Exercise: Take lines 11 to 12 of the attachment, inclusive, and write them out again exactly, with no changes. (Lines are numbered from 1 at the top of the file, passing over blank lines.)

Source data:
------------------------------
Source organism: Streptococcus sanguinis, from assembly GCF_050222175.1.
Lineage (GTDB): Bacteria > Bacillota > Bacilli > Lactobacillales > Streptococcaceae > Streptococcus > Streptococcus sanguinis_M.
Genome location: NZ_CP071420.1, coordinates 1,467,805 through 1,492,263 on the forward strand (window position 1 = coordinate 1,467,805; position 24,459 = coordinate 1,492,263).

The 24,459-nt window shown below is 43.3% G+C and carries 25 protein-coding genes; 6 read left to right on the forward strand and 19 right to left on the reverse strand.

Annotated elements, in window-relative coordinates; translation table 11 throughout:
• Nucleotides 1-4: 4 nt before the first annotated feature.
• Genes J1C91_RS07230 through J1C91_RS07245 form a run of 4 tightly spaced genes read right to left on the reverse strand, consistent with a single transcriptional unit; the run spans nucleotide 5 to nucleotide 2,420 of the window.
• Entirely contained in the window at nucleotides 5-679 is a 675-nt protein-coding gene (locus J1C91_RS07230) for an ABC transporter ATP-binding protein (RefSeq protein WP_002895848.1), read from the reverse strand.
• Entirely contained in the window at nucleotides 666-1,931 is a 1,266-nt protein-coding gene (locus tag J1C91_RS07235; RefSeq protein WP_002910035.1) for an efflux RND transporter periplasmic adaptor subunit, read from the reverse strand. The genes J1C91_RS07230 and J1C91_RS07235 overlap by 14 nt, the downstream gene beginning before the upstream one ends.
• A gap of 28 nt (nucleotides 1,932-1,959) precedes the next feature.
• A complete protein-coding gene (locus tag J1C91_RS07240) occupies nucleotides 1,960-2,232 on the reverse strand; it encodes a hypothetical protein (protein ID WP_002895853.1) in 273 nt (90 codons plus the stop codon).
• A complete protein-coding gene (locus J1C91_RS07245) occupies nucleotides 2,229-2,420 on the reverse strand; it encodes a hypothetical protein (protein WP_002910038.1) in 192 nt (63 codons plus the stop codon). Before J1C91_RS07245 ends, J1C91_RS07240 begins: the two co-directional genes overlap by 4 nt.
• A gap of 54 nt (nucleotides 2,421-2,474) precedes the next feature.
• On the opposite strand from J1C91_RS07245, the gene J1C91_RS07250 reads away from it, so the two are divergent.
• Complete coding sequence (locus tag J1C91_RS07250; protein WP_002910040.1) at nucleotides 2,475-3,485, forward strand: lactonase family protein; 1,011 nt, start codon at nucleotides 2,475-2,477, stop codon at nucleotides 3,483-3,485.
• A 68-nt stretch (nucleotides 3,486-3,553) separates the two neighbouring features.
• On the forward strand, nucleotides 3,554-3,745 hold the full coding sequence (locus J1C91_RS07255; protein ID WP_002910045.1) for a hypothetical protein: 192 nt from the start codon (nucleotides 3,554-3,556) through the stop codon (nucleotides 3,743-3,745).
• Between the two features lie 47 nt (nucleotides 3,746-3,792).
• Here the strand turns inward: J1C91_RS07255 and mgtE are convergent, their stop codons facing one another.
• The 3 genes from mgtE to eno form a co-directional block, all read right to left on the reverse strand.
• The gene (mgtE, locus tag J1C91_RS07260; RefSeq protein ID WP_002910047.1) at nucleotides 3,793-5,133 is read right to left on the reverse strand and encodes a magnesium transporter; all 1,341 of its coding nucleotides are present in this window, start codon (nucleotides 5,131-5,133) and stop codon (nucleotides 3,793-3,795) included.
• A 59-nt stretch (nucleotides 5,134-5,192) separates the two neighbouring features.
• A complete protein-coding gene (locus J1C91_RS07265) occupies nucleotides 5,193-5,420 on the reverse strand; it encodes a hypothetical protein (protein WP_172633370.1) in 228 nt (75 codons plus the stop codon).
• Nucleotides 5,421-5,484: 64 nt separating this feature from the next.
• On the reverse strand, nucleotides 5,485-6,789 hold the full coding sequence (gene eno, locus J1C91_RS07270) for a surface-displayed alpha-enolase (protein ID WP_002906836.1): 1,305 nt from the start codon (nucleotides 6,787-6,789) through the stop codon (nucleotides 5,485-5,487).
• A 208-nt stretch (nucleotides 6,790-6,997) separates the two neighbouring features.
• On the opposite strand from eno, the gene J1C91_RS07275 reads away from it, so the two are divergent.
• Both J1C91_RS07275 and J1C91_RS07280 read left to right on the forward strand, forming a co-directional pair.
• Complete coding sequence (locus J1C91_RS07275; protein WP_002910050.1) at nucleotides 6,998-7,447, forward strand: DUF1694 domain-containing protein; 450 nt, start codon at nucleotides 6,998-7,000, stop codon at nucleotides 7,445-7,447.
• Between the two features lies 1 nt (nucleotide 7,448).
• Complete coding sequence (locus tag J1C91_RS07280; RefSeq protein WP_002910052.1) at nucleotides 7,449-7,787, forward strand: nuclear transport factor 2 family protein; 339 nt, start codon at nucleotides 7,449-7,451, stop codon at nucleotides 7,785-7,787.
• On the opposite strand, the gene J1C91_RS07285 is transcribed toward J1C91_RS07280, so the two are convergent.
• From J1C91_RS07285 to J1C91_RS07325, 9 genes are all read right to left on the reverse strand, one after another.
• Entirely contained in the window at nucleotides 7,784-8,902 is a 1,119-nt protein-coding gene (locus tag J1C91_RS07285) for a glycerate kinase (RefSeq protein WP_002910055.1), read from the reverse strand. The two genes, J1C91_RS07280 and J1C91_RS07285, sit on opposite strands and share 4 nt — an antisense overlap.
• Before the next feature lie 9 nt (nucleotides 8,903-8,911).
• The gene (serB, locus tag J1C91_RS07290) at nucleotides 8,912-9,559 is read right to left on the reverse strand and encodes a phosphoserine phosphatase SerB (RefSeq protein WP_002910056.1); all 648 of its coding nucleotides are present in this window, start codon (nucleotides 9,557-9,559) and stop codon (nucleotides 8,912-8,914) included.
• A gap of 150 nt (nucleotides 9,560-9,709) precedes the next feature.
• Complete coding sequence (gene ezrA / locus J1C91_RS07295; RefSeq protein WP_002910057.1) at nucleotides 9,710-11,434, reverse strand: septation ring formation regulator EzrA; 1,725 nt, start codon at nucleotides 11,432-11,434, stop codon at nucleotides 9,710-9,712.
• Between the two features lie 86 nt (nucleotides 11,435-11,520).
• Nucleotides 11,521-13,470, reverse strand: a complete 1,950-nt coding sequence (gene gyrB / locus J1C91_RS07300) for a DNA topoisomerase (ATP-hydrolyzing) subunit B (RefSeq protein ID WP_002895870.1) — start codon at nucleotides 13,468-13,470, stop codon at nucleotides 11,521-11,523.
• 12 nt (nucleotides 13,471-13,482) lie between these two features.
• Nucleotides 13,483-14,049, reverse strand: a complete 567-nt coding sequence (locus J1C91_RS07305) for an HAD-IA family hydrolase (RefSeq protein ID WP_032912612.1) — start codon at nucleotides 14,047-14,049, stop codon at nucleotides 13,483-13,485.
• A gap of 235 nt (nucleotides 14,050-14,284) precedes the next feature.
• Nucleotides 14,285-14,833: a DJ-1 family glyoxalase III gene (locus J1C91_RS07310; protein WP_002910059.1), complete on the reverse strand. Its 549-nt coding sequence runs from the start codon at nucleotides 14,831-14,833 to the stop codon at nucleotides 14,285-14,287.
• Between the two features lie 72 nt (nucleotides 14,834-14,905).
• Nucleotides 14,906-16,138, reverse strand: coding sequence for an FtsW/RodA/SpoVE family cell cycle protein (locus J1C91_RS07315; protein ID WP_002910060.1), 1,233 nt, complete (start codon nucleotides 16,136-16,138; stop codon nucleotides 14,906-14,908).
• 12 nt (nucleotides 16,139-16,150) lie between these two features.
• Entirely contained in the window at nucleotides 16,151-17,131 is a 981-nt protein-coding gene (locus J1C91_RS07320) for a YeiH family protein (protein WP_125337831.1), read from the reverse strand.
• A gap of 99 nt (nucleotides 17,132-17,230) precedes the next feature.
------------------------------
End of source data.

• A complete protein-coding gene (locus tag J1C91_RS07240) occupies nucleotides 1,960-2,232 on the reverse strand; it encodes a hypothetical protein (protein ID WP_002895853.1) in 273 nt (90 codons plus the stop codon).
• A complete protein-coding gene (locus J1C91_RS07245) occupies nucleotides 2,229-2,420 on the reverse strand; it encodes a hypothetical protein (protein WP_002910038.1) in 192 nt (63 codons plus the stop codon). Before J1C91_RS07245 ends, J1C91_RS07240 begins: the two co-directional genes overlap by 4 nt.